Steamboat rider finishes 4th in Canada race
Steamboat Springs — After seven grueling days of racing and more mechanical breakdowns than a team should have to endure, racers Nate Bird and Dax Massey crossed the finish line of the TransRockies Mountain Stage Race. They had nothing left to give but hope for a spot on the podium.
“In the end, we came up just a little bit too short,” said Bird, who lives in Steamboat Springs. “It was less than two minutes over seven days.”
Bird and his partner Massey, who lives in Denver, made up the Honey Stinger/Trek race team that finished fourth in the seven-day stage race that spans 400 kilometers from Fernie, British Columbia, to Canmore, Alberta, in Canada.
Bird said the race was rewarding, but it may have been one of the hardest weeks he has ever experienced.
The team finished third in the final stage Saturday, which took the riders from the Rafter Six Ranch 29 miles up the Bow Valley to the town of Canmore, just outside of Banff National Park. But the team couldn’t make up enough time in the final stage to break into the top three.
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The Honey Stinger/Trek team finished the section in 2 hours, 38.46 minutes. But Bird and Massey came up two minutes short in their bid to earn a spot on the overall podium.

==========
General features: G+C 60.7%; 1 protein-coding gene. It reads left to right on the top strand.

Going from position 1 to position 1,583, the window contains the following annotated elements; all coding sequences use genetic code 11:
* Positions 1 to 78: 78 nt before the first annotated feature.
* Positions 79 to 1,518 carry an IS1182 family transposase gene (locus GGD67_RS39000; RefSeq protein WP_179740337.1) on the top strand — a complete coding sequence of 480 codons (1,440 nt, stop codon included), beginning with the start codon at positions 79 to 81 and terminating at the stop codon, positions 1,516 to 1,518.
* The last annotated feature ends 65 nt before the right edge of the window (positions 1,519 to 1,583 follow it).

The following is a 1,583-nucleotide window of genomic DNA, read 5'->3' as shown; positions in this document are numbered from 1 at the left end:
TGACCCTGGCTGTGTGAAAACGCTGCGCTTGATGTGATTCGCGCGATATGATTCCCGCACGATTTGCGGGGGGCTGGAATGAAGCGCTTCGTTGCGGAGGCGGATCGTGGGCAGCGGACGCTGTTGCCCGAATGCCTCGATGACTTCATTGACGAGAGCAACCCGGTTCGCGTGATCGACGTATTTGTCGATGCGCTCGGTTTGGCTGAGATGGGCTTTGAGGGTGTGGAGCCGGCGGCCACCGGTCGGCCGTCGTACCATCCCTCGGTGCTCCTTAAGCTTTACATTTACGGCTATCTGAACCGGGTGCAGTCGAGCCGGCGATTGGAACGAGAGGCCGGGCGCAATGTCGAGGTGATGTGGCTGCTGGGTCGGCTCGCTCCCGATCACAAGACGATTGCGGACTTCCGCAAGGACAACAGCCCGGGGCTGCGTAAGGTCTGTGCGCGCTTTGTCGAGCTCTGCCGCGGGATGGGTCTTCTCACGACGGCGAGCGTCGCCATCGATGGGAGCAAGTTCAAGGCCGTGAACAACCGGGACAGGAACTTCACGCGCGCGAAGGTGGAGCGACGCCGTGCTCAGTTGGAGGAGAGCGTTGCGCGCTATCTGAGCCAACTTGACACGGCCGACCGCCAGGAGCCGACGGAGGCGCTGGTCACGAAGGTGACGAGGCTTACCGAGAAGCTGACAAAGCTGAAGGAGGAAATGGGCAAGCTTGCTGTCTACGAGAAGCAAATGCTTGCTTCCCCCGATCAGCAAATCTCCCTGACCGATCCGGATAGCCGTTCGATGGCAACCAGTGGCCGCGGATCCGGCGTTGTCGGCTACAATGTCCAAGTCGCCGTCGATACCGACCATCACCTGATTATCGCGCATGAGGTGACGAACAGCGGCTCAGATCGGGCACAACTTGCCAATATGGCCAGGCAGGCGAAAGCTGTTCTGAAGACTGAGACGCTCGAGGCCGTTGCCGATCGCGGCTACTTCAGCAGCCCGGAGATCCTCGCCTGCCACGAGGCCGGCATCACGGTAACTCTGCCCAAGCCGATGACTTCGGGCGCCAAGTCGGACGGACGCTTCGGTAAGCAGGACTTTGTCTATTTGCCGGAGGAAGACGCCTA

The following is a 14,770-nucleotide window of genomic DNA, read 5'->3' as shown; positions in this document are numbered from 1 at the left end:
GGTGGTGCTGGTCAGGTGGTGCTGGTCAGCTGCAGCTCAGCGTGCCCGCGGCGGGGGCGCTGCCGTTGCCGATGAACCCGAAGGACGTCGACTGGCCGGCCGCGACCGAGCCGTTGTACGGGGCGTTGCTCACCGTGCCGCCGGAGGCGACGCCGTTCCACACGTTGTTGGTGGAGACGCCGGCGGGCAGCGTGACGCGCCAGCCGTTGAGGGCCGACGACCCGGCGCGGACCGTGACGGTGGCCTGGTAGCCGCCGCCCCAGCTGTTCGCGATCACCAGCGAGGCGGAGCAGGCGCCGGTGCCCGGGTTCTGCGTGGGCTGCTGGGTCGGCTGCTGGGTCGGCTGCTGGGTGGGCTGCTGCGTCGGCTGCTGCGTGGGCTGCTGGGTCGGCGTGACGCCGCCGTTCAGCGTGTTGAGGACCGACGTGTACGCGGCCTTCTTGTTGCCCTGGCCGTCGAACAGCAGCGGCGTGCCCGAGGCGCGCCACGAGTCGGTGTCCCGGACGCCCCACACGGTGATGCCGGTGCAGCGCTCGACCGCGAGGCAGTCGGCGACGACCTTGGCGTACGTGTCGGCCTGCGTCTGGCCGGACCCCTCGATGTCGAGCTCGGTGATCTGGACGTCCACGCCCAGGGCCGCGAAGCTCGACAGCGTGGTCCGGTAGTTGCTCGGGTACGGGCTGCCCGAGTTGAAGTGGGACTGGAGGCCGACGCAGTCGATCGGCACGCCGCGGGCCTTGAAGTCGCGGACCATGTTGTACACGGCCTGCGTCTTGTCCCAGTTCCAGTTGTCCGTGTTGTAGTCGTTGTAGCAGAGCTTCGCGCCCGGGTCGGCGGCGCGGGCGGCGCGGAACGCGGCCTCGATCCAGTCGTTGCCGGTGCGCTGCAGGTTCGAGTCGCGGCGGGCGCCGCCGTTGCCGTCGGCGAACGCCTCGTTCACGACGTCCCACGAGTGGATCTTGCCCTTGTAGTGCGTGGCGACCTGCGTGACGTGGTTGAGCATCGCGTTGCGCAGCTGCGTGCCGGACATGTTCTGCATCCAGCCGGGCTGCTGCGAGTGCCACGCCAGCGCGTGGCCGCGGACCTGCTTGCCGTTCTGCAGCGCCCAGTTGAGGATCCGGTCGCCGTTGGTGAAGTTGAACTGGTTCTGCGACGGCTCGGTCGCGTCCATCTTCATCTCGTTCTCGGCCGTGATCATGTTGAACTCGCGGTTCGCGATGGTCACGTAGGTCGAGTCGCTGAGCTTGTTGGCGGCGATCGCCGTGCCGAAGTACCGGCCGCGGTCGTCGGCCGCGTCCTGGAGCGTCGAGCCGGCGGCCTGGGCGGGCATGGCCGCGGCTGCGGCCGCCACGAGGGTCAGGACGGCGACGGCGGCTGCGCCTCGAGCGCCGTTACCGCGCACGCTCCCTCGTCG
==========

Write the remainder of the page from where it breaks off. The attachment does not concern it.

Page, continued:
The fourth-place finish was despite several major mechanical problems that included a broken wheel on the first stage, several flats and a broken pedal in the sixth stage.
Kona, a team made up of Barry Wicks and Kris Sneddon, won the overall title. Stefan Widmer and Marty Lazarski, of team Rocky Mtn. Factory, took second. Racers Filip Kuzniak and Szymon Zacharski, of MtbTrophy.com, placed eighth in the final stage, but their time was good enough to move past Honey Stinger/Trek for third place overall.
“We knew we had to finish 13.5 minutes ahead of them to hang onto third place,” Bird said. “We gave it everything we had, but it just wasn’t enough.”
The team was watching the clock when the MtbTrophy.com team came into sight on the final stage, and Bird and Massey knew almost immediately that their bid for third was going to be just a couple of minutes short.
“When we saw them coming to the finish line the wind went out of our sails,” Bird said. “There was a brief moment of disappointment when we realized that we were not going to finish in the top three. But we gave it everything we had, and we overcame a lot of obstacles just to get there. It’s hard to stay disappointed.”
The TransRockies Mountain Bike Stage race first started in 2002 with 100 riders taking part in the multi-day event. The course was changed this year — it was shorter in distance, but mountain bikers spent about 70 percent of the race on trails.
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